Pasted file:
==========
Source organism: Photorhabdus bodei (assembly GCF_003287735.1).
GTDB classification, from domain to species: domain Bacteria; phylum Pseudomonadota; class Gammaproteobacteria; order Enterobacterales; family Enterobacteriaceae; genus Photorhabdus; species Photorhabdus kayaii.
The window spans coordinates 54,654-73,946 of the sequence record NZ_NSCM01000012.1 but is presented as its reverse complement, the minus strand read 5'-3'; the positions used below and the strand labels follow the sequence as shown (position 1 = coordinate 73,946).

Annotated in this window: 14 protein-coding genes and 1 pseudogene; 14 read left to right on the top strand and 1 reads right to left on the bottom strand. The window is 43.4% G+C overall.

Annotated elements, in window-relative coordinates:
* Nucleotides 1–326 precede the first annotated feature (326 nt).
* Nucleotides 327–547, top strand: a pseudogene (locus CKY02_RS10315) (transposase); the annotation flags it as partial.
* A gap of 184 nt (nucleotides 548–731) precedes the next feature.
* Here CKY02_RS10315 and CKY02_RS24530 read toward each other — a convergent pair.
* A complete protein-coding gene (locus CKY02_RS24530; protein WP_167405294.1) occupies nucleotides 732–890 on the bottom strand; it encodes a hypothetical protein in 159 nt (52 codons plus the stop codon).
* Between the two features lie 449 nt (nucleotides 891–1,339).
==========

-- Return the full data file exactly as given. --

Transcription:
Source organism: Photorhabdus bodei (assembly GCF_003287735.1).
GTDB classification, from domain to species: domain Bacteria; phylum Pseudomonadota; class Gammaproteobacteria; order Enterobacterales; family Enterobacteriaceae; genus Photorhabdus; species Photorhabdus kayaii.
The window spans coordinates 54,654-73,946 of the sequence record NZ_NSCM01000012.1 but is presented as its reverse complement, the minus strand read 5'-3'; the positions used below and the strand labels follow the sequence as shown (position 1 = coordinate 73,946).

Annotated in this window: 14 protein-coding genes and 1 pseudogene; 14 read left to right on the top strand and 1 reads right to left on the bottom strand. The window is 43.4% G+C overall.

Annotated elements, in window-relative coordinates:
* Nucleotides 1–326 precede the first annotated feature (326 nt).
* Nucleotides 327–547, top strand: a pseudogene (locus CKY02_RS10315) (transposase); the annotation flags it as partial.
* A gap of 184 nt (nucleotides 548–731) precedes the next feature.
* Here CKY02_RS10315 and CKY02_RS24530 read toward each other — a convergent pair.
* A complete protein-coding gene (locus CKY02_RS24530; protein WP_167405294.1) occupies nucleotides 732–890 on the bottom strand; it encodes a hypothetical protein in 159 nt (52 codons plus the stop codon).
* Between the two features lie 449 nt (nucleotides 891–1,339).